Last edited by JustJulia; 09-29-2012 at 01:03 PM.. Reason: No change, just wanted to apologize if I sounded like I was scolding you.
 
Old 09-29-2012, 04:28 PM
 
16,598 posts, read 14,078,554 times
Reputation: 20562
Quote:
Originally Posted by sheena12 View Post
I think it's healthy to have a new beginning. These were not loving mom's. I'll not go into it further. I do not want to co-parent in the shadow of another. You have the right not to like or understand this. I I have the right to adopt from as far away as possible and to renane my children.

I'm not going to debate this anymore. I would love to hear suggestions from anyone who is happy that at least two children will be out of an orphanage and in a loving home.

That should be everyone's main concern.

Many names were given randomly or carelessly. There are parents everywhere who do this. We are not them, and we believe naming is sacred experience.

I'm really not going to explain this to anyone again. In as much as I believe that the old name should be changed, I still support the adoption of any child. It's not my right to shame or berate another, nor is it anyone else's right to attempt to do that to me.
Even children from abused homes usually love their parents and are frequently deeply conflicted about their families and all of the baggage that entails. The expectation that older children inherently want to leave behind EVERYTHING about their past is foolish bordering on dangerous.

And while you are entitled to your beliefs, and are even entitled to force those beliefs on your children, it seems ignorant to pretend that adopted children are just magical little slates you can wipe clean, rename, and expect to leave behind everything they have known (good and bad) without life long repercussions. So while they maybe grateful for a safe, secure home here in the US, it is just plain basic human psychology to still need to mourn for what was lost, even if much of that loss was negative.

Maybe you are prepared for dealing with that, but renaming these children is apparently all about what is convenient, and desired by YOU, with very little respect for their wished. You refuse to acknowledge that not only might they NOT want to change their name. It is also inherently unfair to put that sort of pressure on a child in an entirely new circumstance. "Hey Oleg, your life was horrible before you got here, we think you should change your name to ______. It is sacred to ME. You ok with that?" Some would call it emotional blackmail to force such a decision before the child has completely adjusted not just to their new family but their new country and society as well.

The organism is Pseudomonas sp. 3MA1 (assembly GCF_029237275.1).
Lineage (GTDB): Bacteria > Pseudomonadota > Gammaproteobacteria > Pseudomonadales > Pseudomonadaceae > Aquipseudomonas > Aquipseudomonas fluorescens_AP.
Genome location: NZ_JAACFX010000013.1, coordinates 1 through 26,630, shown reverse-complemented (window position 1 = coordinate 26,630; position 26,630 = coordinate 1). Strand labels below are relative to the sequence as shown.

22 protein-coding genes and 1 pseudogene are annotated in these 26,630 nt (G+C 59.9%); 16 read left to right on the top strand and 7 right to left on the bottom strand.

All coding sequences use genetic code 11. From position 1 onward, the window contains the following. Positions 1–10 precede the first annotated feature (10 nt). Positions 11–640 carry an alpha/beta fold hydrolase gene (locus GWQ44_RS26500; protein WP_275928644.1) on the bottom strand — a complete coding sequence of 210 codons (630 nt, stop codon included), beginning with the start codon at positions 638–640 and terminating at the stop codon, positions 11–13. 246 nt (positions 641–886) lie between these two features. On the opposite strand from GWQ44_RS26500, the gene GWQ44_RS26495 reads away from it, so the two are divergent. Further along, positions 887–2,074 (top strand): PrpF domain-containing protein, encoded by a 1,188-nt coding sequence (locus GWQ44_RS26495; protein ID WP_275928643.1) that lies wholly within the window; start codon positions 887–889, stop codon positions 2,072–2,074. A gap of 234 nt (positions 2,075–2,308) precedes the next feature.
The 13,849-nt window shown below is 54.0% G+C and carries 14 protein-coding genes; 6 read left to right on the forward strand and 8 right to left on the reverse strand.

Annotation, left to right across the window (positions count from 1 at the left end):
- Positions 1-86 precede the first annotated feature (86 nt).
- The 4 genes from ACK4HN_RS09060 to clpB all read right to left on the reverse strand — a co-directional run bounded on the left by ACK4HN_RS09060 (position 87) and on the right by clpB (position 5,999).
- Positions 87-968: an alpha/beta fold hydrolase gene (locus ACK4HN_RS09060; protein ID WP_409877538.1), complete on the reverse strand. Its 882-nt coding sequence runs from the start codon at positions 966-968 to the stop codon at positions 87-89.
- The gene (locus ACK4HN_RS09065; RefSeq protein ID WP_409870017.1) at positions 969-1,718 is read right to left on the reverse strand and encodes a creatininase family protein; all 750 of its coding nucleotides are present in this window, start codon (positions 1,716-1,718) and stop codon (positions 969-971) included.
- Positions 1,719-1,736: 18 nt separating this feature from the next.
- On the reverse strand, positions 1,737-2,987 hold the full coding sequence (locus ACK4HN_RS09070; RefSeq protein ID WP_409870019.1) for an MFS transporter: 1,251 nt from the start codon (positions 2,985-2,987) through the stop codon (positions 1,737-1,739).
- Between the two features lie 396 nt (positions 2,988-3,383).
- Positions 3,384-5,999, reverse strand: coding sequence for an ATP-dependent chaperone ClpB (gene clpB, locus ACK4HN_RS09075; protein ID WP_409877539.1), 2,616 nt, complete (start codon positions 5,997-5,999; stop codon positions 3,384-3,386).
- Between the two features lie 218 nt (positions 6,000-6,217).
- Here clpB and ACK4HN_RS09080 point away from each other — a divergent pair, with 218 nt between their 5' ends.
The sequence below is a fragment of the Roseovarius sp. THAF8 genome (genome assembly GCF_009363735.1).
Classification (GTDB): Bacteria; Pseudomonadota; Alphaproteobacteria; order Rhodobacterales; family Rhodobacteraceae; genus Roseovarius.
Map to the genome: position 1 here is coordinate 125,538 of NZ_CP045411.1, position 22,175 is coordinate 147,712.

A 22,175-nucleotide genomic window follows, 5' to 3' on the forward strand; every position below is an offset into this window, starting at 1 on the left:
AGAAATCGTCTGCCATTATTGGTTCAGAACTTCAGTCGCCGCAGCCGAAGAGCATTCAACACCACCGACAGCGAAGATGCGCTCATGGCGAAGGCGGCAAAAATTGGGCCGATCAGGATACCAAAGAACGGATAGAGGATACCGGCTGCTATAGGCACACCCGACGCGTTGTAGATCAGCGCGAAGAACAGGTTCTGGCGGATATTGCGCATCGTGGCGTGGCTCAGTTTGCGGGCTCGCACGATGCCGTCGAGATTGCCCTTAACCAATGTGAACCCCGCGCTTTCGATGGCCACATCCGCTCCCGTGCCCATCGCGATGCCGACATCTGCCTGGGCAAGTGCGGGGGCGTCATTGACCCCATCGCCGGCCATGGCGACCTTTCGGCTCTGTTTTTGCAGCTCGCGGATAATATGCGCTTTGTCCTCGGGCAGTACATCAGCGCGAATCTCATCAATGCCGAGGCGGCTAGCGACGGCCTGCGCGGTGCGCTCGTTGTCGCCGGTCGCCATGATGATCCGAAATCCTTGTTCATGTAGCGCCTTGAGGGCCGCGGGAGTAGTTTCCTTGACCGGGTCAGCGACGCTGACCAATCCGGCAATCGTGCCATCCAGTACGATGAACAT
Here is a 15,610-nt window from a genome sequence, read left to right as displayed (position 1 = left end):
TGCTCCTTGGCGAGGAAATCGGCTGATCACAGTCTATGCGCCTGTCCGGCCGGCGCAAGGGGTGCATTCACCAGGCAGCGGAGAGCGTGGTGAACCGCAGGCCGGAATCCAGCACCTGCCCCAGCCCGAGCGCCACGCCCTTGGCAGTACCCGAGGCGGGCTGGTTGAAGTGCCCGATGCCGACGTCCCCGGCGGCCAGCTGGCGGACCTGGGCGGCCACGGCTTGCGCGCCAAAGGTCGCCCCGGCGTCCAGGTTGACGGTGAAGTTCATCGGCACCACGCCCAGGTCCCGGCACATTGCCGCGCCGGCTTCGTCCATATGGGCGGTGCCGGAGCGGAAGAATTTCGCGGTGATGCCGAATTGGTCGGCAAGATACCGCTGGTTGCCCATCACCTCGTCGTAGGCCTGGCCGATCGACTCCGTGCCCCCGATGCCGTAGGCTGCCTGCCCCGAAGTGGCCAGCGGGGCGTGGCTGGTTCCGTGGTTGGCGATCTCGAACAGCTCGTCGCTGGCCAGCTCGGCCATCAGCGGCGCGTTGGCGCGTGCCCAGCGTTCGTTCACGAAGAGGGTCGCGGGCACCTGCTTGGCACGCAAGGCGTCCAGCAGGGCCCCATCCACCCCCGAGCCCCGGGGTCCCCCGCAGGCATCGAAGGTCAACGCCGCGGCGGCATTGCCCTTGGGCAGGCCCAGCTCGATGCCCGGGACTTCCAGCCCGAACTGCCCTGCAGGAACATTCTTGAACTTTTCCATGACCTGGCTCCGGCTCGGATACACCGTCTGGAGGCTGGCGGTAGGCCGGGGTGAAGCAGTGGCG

Old 09-29-2012, 04:35 PM
 
Location: Coastal New Jersey
56,085 posts, read 54,581,442 times
Reputation: 66460
Quote:
Originally Posted by sheena12 View Post
Julia I love your name by the way! Our unofficially adopted daughter in Ukraine ( we wanted to adopt her but we were prevented because she was 16 at the time) is Yulia - Russian for your name but likes Julia/ Julia.

Are these names traditional to you ( one woman's traditional is another woman's trendy)

Abigail, ( my fave) Amiee, Claire, Serena, and Christine?

For boys Ethan, Evan, Aaron, and Blake?

Cady was a nod to suffragist Elizabeth Cady - Cady Elizabeth.

Kyra and Anya are Eastern Euro names but are less grim and formal than Luydmilla, (Luda) or Igor.
I work with a Ludmila. She goes by Mila.
 
Old 09-29-2012, 05:44 PM
 
10,511 posts, read 8,436,792 times
Reputation: 19261
Just a couple of thoughts in regard to Russian/Ukrainian names, not related to whether to change or alter names at all"

Olga Korbut pretty well knocked out the stereotype of her name as being heavy, stodgy, plain, etc. Of course, it's been a good while since she took the gold, but wow! How she changed women's gymnastics! Lots of little American girls suddenly became interested, and I can remember a little girl of about four telling me "I'm going to be an OLGA when I grow up!"

In regard to snow/sneg/snezh: there's also the somewhat old-fashioned "Snezhana", meaning "snow maiden". Nice choice for a girl with a winter birthday, perhaps, but very, very Russian on this side of The Pond. However - Americanized nicknames might include "Ana", "Hana", or "Zhana", pronounced much like "Jeanna", all of which which would serve nicely for everyday use, while retaining the formal "Snezhana" if the child loved her name. This is a name I would probably shorten or otherwise alter, either formally or informally, depending upon the child's attachment to it, as "Sneezy Anna" comes to mind as a likely way to tease a child bearing this name in an English speaking community.

I don't think we're dealing with a Snezhana, so this is probably not relevant to Sheena's situation, but just in case someone else out there discovers a "waiting child" with this name - food for thought, perhaps. By the way, does anyone know if there is a Russian-language nickname for Snezhana? "Snezhanka" sounds very odd to my American ears, as does "Snezhinka"...other takes may and probably do vary.